Global Economy

Mixed outlook on household inflation expectations

Households’ expectation on the future course of inflation presents a mixed bag, the latest round of survey on household inflation expectations conducted by the Reserve Bank showed.

Households’ current inflation perception declined by 10 basis points (bps) from the previous survey round to 8.1 per cent in January 2024. But the median inflation expectation for the three months ahead increased by 10 bps to 9.2 percent, while it reduced for one year horizon by 10 bps to 10 per cent in the latest survey round.

The Reserve bank too has cautioned about the future inflation trajectory in its latest monetary policy statement. “ The inflation trajectory, going forward, would be shaped by the outlook on food inflation, about which there is considerable uncertainty” governor Shaktikanta Das said. “Adverse weather events remain the primary risk with implications for the rabi crop. Increasing geopolitical tensions are leading to supply chain disruptions and price volatility in key commodities, particularly crude oil”.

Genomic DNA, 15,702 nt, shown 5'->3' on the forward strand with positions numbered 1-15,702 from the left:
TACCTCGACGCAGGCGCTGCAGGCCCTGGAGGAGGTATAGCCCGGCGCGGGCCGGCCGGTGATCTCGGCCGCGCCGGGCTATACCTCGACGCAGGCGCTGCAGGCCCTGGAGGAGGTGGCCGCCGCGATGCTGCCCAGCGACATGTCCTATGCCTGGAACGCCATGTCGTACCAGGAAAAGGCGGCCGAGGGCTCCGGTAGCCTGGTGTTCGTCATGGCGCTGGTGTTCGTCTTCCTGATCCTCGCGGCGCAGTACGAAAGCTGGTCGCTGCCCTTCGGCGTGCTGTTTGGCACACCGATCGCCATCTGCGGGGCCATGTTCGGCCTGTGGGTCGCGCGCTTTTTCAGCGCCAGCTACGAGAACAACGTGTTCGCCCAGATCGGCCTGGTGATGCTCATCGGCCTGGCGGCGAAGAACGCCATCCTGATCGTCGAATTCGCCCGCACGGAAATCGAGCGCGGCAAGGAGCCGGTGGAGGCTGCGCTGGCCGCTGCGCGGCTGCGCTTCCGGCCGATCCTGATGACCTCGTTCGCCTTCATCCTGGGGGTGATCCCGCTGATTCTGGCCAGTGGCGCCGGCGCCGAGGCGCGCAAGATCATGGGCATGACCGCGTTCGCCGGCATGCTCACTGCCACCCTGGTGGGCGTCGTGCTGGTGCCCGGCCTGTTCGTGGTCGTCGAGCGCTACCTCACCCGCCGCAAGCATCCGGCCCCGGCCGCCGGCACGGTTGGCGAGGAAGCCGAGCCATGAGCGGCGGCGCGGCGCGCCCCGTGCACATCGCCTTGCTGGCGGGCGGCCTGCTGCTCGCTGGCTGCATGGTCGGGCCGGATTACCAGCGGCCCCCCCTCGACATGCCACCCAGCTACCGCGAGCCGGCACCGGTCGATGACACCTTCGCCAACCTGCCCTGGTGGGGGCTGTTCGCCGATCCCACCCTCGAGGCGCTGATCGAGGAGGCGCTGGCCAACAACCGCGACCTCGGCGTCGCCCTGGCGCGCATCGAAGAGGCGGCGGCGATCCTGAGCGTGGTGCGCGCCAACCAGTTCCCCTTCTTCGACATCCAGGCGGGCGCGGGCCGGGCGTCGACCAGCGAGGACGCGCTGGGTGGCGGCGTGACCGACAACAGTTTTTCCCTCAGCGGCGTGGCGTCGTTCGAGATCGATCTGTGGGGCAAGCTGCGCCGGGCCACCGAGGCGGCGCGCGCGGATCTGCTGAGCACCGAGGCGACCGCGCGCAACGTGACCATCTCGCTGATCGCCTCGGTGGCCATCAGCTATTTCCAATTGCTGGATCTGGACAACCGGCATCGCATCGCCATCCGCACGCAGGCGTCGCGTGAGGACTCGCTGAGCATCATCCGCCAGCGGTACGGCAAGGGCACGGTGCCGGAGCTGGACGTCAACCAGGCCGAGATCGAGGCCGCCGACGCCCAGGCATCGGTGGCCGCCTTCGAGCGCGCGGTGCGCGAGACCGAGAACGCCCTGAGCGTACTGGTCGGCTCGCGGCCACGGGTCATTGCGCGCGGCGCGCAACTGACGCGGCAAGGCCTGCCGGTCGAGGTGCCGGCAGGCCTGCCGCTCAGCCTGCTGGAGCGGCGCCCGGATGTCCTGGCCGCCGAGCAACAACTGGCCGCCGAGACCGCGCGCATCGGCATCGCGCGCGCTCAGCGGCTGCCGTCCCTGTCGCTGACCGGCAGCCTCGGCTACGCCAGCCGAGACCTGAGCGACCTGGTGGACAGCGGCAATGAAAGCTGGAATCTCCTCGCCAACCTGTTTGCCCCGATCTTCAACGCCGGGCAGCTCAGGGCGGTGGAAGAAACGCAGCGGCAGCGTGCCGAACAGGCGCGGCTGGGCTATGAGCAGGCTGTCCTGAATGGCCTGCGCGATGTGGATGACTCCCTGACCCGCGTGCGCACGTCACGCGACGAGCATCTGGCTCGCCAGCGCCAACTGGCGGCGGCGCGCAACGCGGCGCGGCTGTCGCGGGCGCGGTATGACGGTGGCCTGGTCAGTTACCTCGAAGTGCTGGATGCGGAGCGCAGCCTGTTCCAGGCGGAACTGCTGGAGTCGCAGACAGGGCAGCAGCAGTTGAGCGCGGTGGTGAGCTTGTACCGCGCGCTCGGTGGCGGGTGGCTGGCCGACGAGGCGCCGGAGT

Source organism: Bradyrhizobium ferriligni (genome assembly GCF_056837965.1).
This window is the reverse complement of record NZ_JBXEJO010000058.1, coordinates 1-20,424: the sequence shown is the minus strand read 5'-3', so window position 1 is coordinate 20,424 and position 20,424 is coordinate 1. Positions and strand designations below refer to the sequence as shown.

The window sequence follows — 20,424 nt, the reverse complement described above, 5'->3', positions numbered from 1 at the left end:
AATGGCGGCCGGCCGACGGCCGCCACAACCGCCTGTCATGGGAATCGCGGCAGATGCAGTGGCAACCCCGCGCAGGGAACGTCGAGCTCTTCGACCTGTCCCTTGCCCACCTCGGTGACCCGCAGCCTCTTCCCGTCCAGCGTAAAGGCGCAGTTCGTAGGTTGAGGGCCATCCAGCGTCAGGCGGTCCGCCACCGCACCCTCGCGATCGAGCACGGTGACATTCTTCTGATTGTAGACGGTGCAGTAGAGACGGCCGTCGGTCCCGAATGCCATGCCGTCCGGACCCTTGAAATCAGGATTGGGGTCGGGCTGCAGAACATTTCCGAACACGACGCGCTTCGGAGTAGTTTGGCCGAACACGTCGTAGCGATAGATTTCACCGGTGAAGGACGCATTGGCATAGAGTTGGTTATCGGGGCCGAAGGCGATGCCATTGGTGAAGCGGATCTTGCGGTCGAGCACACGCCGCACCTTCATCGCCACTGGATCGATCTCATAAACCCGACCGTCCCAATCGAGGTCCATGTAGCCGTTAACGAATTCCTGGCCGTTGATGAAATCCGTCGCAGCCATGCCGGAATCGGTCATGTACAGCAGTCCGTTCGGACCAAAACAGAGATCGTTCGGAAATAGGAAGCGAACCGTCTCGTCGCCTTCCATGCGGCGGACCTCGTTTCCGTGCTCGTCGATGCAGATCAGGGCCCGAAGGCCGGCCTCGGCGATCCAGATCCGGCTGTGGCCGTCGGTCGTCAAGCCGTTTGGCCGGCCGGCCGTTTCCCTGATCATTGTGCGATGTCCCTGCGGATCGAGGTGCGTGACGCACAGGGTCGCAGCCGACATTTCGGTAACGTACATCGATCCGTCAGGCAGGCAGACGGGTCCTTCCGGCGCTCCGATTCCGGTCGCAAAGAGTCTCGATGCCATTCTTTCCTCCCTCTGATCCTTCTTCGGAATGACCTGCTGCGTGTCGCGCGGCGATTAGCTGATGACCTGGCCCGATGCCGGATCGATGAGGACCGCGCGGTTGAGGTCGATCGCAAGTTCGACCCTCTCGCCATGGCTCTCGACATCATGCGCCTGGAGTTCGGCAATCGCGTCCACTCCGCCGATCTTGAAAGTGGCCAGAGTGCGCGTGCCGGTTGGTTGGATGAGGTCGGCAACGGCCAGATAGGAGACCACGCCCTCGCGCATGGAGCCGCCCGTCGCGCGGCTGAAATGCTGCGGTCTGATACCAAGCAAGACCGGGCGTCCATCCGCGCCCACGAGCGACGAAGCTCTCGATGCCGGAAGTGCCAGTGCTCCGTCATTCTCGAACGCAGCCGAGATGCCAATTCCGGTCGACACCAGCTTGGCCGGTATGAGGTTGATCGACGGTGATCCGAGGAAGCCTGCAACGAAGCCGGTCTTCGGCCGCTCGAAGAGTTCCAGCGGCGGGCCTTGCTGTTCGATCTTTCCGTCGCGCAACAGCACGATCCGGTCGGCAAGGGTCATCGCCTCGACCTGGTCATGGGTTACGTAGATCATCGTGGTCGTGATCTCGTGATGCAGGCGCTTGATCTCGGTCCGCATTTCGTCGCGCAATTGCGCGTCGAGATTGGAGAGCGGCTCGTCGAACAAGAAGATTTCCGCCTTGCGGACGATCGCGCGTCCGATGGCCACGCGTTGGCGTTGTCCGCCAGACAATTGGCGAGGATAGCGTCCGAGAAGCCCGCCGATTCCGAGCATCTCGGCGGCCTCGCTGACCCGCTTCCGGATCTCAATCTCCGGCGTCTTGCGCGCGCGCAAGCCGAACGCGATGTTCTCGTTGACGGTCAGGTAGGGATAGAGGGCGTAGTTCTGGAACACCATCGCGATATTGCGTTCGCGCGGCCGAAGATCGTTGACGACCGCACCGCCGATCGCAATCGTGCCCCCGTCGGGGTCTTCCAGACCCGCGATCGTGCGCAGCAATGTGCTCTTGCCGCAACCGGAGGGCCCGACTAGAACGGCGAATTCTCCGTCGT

The households’ assessment of inflation is in more or less in sync with that of the central bank’s which is cautious about food inflation. A majority of survey participants expect a rise in price and inflationary pressures especially for food product category for the three months horizon.

A higher share of respondents foresees a rise in inflation in the near term but, over a one-year horizon, the share of households anticipating higher inflation has moderated as compared to the previous survey round.

In terms of the population group, the returned and the self employed are more hawkish on inflation. Gender-wise, men are more hawkish on inflation, the survey said.The survey is conducted at bi-monthly intervals by the Reserve Bank; it provides directional information on near-term inflationary pressures as expected by respondents and may reflect their own consumption patterns. Hence, survey results reflect respondents’ views, which are not necessarily shared by the Reserve Bank.

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